GSA Connects 2021 in Portland, Oregon

Paper No. 188-23
Presentation Time: 2:30 PM-6:30 PM


TUN, Sun1, RICKS, Julia1, CURRY ROGERS, Kristi1, ROGERS, Raymond2 and THOLE, Jeffrey T.1, (1)Geology Department, Macalester College, Saint Paul, MN 55105, (2)Geology Department, Macalester College, 1600 Grand Avenue, Saint Paul, MN 55105

The Upper Cretaceous Judith River Formation (JRF) of north-central Montana has a rich history of paleontological discovery. The unit is particularly noteworthy for its exceptional preservation of vertebrate microfossil bonebeds (VMBs), which are taxonomically diverse concentrations of small bones, teeth, scales and eggshells. VMBs play an important role in reconstructing terrestrial vertebrate paleofaunas in Mesozoic ecosystems. In the Late Cretaceous, sediment accumulated in lacustrine and fluvial settings adjacent to the Western Interior Sea, forming the JRF and preserving abundant VMBs. Here, we analyze millimeter to sub-millimeter scale eggshell fragments to broaden our perspectives on diversity in a Late Cretaceous paleocommunity.

We sieved bulk samples from four VMB localities through 2 mm and 500 μm sieves, and sorted the recovered sample using a dissecting microscope to extract over 1,000 pieces of eggshell. We recognize fourteen distinctive eggshell morphs on the basis of thickness, surface sculpture, porosity, and color. We also utilized X-Ray diffraction to differentiate between calcitic and aragonitic eggshells, which aids in identifying turtle morphs without destructive sampling.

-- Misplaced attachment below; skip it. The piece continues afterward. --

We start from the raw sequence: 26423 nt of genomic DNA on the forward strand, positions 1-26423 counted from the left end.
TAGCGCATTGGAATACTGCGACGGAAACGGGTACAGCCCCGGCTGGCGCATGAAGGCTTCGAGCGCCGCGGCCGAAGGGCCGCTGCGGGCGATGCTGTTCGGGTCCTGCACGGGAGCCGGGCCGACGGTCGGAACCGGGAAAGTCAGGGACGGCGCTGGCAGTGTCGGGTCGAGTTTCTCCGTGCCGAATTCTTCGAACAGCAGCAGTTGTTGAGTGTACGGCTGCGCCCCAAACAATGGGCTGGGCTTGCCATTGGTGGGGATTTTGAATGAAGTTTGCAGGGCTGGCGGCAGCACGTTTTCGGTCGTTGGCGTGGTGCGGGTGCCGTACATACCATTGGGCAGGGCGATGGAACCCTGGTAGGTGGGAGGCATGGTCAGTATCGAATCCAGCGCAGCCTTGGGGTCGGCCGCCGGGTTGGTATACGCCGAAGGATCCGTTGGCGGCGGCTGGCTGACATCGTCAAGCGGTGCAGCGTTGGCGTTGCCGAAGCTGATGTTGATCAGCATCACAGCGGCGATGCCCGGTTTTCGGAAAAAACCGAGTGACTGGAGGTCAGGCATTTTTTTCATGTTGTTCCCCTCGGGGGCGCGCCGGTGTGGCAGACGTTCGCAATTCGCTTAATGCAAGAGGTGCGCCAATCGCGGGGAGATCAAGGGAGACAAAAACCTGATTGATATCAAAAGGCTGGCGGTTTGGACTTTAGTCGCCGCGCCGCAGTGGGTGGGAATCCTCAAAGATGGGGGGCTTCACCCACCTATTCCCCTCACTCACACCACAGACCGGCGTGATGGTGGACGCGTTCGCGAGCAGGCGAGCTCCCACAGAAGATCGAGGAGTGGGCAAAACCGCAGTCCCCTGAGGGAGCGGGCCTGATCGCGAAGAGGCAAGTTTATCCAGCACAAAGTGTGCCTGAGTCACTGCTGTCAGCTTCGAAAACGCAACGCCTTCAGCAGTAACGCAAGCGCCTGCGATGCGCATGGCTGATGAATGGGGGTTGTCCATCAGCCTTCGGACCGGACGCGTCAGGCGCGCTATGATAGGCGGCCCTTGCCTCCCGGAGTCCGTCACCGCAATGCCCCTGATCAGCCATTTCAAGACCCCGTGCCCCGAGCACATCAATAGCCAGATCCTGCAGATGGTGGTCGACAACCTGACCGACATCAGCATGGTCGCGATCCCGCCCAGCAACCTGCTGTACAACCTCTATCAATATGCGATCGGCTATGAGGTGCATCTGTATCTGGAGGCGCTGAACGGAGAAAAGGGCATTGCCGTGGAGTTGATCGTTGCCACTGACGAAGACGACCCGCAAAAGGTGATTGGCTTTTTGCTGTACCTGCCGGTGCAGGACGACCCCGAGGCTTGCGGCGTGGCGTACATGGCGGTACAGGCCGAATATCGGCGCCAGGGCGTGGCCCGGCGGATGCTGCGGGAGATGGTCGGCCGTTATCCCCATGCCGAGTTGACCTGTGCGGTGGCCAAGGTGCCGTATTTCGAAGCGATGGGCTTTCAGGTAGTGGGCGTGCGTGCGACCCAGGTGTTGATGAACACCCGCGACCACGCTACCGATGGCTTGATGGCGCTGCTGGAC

The most abundant morph (n=619) is attributed to crocodiles on the basis of its calcitic composition, undulating vitreous outer surface, and nodular, white, crystalline precipitates on the inner surface. The next two most abundant morphs (n=244 and n=76) are attributed to two distinct species of turtles based on their aragonitic composition and smooth, highly porous surfaces. The abundance of crocodilian and turtle eggshells is consistent with the depositional environments of JRF VMBs. Dinosaur eggshells are also present, but rare. Several unusual morphs are still under investigation, and may indicate the presence of other hard-shelled egg layers (e.g., champsosaurs, lizards). Radial thin sections will provide detail of eggshell microstructure that will allow identification of still unknown morphs. Taphonomic data indicate that eggshells are more rounded, abraded, and polished in channel-hosted VMBs. Scanning Electron Microscopy also reveals evidence of microbial degradation of eggshells in JRF VMBs.